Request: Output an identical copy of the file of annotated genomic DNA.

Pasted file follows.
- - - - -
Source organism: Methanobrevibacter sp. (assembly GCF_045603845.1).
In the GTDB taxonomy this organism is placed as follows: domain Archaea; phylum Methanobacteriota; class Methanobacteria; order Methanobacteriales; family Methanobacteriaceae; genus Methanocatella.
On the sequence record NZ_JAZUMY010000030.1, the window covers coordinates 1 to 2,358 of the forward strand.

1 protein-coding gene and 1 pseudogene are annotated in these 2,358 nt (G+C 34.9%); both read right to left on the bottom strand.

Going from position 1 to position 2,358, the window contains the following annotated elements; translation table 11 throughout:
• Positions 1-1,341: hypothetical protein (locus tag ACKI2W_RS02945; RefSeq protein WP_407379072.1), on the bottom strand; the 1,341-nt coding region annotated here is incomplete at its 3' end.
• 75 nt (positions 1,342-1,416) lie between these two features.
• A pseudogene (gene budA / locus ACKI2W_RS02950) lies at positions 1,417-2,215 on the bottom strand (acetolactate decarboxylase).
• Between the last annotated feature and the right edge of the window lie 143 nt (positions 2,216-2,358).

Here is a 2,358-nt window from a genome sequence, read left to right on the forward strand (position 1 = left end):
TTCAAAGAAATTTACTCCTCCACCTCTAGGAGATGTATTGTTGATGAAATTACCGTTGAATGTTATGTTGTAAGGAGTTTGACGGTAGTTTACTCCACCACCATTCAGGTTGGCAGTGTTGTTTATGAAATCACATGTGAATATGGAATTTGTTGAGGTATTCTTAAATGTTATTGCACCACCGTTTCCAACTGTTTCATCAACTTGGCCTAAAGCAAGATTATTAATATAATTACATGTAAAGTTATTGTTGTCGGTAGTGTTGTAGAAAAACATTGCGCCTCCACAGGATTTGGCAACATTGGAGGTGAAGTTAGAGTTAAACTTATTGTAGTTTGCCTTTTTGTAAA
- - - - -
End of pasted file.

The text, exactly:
Source organism: Methanobrevibacter sp. (assembly GCF_045603845.1).
In the GTDB taxonomy this organism is placed as follows: domain Archaea; phylum Methanobacteriota; class Methanobacteria; order Methanobacteriales; family Methanobacteriaceae; genus Methanocatella.
On the sequence record NZ_JAZUMY010000030.1, the window covers coordinates 1 to 2,358 of the forward strand.

1 protein-coding gene and 1 pseudogene are annotated in these 2,358 nt (G+C 34.9%); both read right to left on the bottom strand.

Going from position 1 to position 2,358, the window contains the following annotated elements; translation table 11 throughout:
• Positions 1-1,341: hypothetical protein (locus tag ACKI2W_RS02945; RefSeq protein WP_407379072.1), on the bottom strand; the 1,341-nt coding region annotated here is incomplete at its 3' end.
• 75 nt (positions 1,342-1,416) lie between these two features.
• A pseudogene (gene budA / locus ACKI2W_RS02950) lies at positions 1,417-2,215 on the bottom strand (acetolactate decarboxylase).
• Between the last annotated feature and the right edge of the window lie 143 nt (positions 2,216-2,358).

Here is a 2,358-nt window from a genome sequence, read left to right on the forward strand (position 1 = left end):
TTCAAAGAAATTTACTCCTCCACCTCTAGGAGATGTATTGTTGATGAAATTACCGTTGAATGTTATGTTGTAAGGAGTTTGACGGTAGTTTACTCCACCACCATTCAGGTTGGCAGTGTTGTTTATGAAATCACATGTGAATATGGAATTTGTTGAGGTATTCTTAAATGTTATTGCACCACCGTTTCCAACTGTTTCATCAACTTGGCCTAAAGCAAGATTATTAATATAATTACATGTAAAGTTATTGTTGTCGGTAGTGTTGTAGAAAAACATTGCGCCTCCACAGGATTTGGCAACATTGGAGGTGAAGTTAGAGTTAAACTTATTGTAGTTTGCCTTTTTGTAAA